Abstract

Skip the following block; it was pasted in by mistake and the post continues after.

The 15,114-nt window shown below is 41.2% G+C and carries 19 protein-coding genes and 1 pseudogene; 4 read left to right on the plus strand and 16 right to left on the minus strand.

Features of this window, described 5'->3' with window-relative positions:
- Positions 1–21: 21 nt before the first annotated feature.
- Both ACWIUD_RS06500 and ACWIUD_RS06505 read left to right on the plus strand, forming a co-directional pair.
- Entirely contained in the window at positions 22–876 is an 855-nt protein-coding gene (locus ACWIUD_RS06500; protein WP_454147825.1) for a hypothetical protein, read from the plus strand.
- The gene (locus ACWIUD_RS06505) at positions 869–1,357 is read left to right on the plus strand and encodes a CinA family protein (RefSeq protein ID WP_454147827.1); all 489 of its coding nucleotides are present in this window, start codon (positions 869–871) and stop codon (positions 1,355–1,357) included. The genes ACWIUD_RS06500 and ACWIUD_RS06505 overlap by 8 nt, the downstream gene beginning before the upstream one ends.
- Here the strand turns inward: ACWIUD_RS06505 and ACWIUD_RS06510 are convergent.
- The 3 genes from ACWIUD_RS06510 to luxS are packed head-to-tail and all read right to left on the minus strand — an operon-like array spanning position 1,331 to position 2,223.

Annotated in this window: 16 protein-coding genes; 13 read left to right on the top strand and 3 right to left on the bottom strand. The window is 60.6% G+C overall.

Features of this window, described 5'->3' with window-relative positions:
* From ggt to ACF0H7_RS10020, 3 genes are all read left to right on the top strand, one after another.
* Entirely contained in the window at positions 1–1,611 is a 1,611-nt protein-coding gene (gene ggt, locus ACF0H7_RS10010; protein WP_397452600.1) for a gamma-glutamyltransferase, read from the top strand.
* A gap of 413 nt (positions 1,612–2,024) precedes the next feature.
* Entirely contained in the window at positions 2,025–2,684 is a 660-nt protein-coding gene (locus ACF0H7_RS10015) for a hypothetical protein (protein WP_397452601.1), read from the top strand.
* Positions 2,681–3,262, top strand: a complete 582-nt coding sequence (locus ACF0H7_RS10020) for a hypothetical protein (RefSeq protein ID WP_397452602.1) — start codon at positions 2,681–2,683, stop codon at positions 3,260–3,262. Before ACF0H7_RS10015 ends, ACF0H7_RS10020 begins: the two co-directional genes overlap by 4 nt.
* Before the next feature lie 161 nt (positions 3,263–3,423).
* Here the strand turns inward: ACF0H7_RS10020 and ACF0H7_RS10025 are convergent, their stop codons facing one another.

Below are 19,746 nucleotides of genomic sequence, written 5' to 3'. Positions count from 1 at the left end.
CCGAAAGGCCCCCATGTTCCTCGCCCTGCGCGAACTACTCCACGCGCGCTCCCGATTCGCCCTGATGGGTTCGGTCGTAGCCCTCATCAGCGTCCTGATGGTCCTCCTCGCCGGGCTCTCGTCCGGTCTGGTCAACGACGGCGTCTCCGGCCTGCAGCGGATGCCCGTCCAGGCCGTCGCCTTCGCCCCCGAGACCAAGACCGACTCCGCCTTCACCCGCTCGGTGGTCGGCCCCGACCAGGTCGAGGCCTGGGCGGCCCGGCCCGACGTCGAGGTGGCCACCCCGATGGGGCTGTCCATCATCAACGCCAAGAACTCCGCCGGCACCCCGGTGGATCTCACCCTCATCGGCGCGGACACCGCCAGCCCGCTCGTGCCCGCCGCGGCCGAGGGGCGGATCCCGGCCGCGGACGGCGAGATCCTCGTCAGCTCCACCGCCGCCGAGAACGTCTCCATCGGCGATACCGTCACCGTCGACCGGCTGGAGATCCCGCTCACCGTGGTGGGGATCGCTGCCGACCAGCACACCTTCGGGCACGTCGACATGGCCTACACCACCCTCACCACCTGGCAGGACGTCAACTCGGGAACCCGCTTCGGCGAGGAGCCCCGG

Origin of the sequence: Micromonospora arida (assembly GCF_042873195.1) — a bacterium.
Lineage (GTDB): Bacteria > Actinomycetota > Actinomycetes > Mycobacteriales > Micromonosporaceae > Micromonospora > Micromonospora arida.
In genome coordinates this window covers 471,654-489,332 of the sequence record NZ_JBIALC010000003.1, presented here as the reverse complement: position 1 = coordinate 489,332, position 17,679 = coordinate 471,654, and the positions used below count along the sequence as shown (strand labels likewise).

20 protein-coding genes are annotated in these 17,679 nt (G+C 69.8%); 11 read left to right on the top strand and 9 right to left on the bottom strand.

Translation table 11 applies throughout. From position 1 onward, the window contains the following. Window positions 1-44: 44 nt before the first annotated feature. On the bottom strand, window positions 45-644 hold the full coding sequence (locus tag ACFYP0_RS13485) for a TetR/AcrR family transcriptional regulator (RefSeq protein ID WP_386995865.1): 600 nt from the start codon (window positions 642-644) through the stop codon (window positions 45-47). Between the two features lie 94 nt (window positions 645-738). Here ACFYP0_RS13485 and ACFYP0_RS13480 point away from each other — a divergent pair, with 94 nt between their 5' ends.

Concentration of urine in mammals is regulated by the antidiuretic hormone vasopressin. Binding of vasopressin to its V2 receptor leads to the insertion of water channels in apical membranes of principal cells in collecting ducts. In nephrogenic diabetes insipidus (NDI), the kidney fails to concentrate urine in response to vasopressin. A male patient with an autosomal recessive form of NDI was found to be a compound heterozygote for two mutations in the gene encoding aquaporin-2, a water channel. Functional expression studies in Xenopus oocytes revealed that each mutation resulted in nonfunctional water channel proteins. Thus, aquaporin-2 is essential for vasopressin-dependent concentration of urine.

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